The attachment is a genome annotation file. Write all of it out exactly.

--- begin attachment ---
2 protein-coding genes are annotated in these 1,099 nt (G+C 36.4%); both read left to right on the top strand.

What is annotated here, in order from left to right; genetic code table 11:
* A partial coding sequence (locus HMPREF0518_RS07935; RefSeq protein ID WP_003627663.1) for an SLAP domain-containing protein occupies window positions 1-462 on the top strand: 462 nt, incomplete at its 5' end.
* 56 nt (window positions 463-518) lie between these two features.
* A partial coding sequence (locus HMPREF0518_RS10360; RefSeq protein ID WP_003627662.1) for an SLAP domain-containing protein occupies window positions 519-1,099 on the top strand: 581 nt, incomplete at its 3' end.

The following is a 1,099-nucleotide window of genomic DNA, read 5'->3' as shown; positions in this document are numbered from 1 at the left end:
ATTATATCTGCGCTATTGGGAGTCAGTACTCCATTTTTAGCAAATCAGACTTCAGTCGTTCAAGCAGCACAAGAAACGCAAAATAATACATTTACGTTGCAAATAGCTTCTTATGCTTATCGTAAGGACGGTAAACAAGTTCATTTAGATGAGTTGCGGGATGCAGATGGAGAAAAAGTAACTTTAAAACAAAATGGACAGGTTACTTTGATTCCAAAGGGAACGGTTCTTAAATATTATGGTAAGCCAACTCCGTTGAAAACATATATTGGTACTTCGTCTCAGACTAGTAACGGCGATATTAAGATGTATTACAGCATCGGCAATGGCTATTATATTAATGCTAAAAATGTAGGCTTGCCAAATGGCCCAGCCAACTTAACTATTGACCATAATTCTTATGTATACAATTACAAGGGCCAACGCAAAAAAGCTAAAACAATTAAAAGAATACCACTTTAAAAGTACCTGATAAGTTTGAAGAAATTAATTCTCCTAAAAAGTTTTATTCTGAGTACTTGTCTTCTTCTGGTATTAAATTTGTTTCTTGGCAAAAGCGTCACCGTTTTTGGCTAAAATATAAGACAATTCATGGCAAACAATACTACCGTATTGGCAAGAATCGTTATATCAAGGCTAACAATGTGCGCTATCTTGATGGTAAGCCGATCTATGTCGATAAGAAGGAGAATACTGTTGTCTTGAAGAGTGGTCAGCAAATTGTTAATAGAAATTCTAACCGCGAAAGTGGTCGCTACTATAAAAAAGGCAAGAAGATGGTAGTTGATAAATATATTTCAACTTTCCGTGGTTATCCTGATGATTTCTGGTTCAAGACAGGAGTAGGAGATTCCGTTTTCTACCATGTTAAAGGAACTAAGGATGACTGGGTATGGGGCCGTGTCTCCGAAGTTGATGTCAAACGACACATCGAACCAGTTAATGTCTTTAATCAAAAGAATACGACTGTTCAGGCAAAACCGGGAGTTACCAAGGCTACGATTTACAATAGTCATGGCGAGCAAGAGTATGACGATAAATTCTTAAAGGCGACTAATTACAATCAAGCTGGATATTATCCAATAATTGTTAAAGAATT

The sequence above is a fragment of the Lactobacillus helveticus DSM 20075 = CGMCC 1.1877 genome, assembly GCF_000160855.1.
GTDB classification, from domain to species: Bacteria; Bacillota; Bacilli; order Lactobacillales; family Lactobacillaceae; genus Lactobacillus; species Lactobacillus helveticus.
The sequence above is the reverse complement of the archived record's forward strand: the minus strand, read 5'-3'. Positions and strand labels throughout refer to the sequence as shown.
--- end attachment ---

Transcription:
2 protein-coding genes are annotated in these 1,099 nt (G+C 36.4%); both read left to right on the top strand.

What is annotated here, in order from left to right; genetic code table 11:
* A partial coding sequence (locus HMPREF0518_RS07935; RefSeq protein ID WP_003627663.1) for an SLAP domain-containing protein occupies window positions 1-462 on the top strand: 462 nt, incomplete at its 5' end.
* 56 nt (window positions 463-518) lie between these two features.
* A partial coding sequence (locus HMPREF0518_RS10360; RefSeq protein ID WP_003627662.1) for an SLAP domain-containing protein occupies window positions 519-1,099 on the top strand: 581 nt, incomplete at its 3' end.

The following is a 1,099-nucleotide window of genomic DNA, read 5'->3' as shown; positions in this document are numbered from 1 at the left end:
ATTATATCTGCGCTATTGGGAGTCAGTACTCCATTTTTAGCAAATCAGACTTCAGTCGTTCAAGCAGCACAAGAAACGCAAAATAATACATTTACGTTGCAAATAGCTTCTTATGCTTATCGTAAGGACGGTAAACAAGTTCATTTAGATGAGTTGCGGGATGCAGATGGAGAAAAAGTAACTTTAAAACAAAATGGACAGGTTACTTTGATTCCAAAGGGAACGGTTCTTAAATATTATGGTAAGCCAACTCCGTTGAAAACATATATTGGTACTTCGTCTCAGACTAGTAACGGCGATATTAAGATGTATTACAGCATCGGCAATGGCTATTATATTAATGCTAAAAATGTAGGCTTGCCAAATGGCCCAGCCAACTTAACTATTGACCATAATTCTTATGTATACAATTACAAGGGCCAACGCAAAAAAGCTAAAACAATTAAAAGAATACCACTTTAAAAGTACCTGATAAGTTTGAAGAAATTAATTCTCCTAAAAAGTTTTATTCTGAGTACTTGTCTTCTTCTGGTATTAAATTTGTTTCTTGGCAAAAGCGTCACCGTTTTTGGCTAAAATATAAGACAATTCATGGCAAACAATACTACCGTATTGGCAAGAATCGTTATATCAAGGCTAACAATGTGCGCTATCTTGATGGTAAGCCGATCTATGTCGATAAGAAGGAGAATACTGTTGTCTTGAAGAGTGGTCAGCAAATTGTTAATAGAAATTCTAACCGCGAAAGTGGTCGCTACTATAAAAAAGGCAAGAAGATGGTAGTTGATAAATATATTTCAACTTTCCGTGGTTATCCTGATGATTTCTGGTTCAAGACAGGAGTAGGAGATTCCGTTTTCTACCATGTTAAAGGAACTAAGGATGACTGGGTATGGGGCCGTGTCTCCGAAGTTGATGTCAAACGACACATCGAACCAGTTAATGTCTTTAATCAAAAGAATACGACTGTTCAGGCAAAACCGGGAGTTACCAAGGCTACGATTTACAATAGTCATGGCGAGCAAGAGTATGACGATAAATTCTTAAAGGCGACTAATTACAATCAAGCTGGATATTATCCAATAATTGTTAAAGAATT

The sequence above is a fragment of the Lactobacillus helveticus DSM 20075 = CGMCC 1.1877 genome, assembly GCF_000160855.1.
GTDB classification, from domain to species: Bacteria; Bacillota; Bacilli; order Lactobacillales; family Lactobacillaceae; genus Lactobacillus; species Lactobacillus helveticus.
The sequence above is the reverse complement of the archived record's forward strand: the minus strand, read 5'-3'. Positions and strand labels throughout refer to the sequence as shown.